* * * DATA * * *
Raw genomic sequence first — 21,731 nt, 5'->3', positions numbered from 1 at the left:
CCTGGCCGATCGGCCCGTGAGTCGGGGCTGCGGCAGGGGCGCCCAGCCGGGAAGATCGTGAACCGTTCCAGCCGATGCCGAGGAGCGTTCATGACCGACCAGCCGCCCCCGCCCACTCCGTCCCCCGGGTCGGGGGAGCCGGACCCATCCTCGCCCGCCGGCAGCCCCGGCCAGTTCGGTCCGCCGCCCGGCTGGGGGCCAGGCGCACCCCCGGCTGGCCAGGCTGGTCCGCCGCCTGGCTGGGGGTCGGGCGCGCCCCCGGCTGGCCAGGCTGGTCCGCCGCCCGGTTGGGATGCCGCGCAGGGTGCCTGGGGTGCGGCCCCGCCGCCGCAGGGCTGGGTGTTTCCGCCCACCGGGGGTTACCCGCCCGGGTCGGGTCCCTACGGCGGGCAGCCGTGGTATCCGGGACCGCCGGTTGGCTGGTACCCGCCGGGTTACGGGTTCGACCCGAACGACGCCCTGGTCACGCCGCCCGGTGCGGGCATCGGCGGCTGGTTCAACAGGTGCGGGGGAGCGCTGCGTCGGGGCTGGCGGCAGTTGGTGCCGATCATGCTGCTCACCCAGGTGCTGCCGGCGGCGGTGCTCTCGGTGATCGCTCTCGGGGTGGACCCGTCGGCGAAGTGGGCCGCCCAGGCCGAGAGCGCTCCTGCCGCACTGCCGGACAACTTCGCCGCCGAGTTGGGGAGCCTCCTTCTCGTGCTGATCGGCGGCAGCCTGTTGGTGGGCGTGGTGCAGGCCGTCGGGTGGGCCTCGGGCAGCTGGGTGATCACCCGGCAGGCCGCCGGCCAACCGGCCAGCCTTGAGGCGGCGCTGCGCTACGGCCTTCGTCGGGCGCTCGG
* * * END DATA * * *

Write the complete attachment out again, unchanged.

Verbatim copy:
Raw genomic sequence first — 21,731 nt, 5'->3', positions numbered from 1 at the left:
CCTGGCCGATCGGCCCGTGAGTCGGGGCTGCGGCAGGGGCGCCCAGCCGGGAAGATCGTGAACCGTTCCAGCCGATGCCGAGGAGCGTTCATGACCGACCAGCCGCCCCCGCCCACTCCGTCCCCCGGGTCGGGGGAGCCGGACCCATCCTCGCCCGCCGGCAGCCCCGGCCAGTTCGGTCCGCCGCCCGGCTGGGGGCCAGGCGCACCCCCGGCTGGCCAGGCTGGTCCGCCGCCTGGCTGGGGGTCGGGCGCGCCCCCGGCTGGCCAGGCTGGTCCGCCGCCCGGTTGGGATGCCGCGCAGGGTGCCTGGGGTGCGGCCCCGCCGCCGCAGGGCTGGGTGTTTCCGCCCACCGGGGGTTACCCGCCCGGGTCGGGTCCCTACGGCGGGCAGCCGTGGTATCCGGGACCGCCGGTTGGCTGGTACCCGCCGGGTTACGGGTTCGACCCGAACGACGCCCTGGTCACGCCGCCCGGTGCGGGCATCGGCGGCTGGTTCAACAGGTGCGGGGGAGCGCTGCGTCGGGGCTGGCGGCAGTTGGTGCCGATCATGCTGCTCACCCAGGTGCTGCCGGCGGCGGTGCTCTCGGTGATCGCTCTCGGGGTGGACCCGTCGGCGAAGTGGGCCGCCCAGGCCGAGAGCGCTCCTGCCGCACTGCCGGACAACTTCGCCGCCGAGTTGGGGAGCCTCCTTCTCGTGCTGATCGGCGGCAGCCTGTTGGTGGGCGTGGTGCAGGCCGTCGGGTGGGCCTCGGGCAGCTGGGTGATCACCCGGCAGGCCGCCGGCCAACCGGCCAGCCTTGAGGCGGCGCTGCGCTACGGCCTTCGTCGGGCGCTCGG